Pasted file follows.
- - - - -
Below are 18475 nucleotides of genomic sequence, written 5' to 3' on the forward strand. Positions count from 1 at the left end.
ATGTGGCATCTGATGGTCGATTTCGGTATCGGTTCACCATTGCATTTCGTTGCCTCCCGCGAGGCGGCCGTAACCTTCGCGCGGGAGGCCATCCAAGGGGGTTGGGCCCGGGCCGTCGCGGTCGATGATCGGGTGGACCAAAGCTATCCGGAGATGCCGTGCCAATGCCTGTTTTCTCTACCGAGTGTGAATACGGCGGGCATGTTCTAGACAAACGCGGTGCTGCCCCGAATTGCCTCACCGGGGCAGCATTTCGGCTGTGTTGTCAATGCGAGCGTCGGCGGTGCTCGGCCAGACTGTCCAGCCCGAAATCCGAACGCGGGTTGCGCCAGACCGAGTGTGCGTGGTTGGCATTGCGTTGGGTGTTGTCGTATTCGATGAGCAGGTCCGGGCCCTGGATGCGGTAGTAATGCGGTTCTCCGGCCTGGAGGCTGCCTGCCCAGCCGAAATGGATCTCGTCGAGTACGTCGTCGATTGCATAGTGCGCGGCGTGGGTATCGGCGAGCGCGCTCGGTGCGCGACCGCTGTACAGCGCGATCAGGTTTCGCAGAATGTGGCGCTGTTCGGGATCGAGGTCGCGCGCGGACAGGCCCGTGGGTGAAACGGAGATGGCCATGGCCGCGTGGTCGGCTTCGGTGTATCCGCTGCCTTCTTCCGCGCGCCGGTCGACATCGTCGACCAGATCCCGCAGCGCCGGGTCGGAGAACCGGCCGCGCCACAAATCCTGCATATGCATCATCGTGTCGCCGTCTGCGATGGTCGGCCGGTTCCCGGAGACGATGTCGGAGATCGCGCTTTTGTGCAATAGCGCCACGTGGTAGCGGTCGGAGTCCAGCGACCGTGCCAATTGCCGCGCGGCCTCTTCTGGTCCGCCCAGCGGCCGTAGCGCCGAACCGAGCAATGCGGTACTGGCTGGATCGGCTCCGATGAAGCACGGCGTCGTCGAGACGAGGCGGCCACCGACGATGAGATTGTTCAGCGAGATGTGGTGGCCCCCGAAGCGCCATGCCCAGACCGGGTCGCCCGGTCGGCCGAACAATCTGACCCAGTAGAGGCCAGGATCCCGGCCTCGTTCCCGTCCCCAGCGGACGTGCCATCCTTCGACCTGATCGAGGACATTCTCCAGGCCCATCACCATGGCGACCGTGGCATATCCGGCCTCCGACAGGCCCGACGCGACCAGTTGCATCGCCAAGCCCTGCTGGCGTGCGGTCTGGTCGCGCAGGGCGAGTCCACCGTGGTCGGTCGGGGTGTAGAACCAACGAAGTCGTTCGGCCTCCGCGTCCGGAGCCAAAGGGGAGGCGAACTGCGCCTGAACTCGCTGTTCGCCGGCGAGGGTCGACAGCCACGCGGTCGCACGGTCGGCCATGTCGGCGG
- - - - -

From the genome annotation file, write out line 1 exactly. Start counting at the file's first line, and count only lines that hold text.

Below are 18475 nucleotides of genomic sequence, written 5' to 3' on the forward strand. Positions count from 1 at the left end.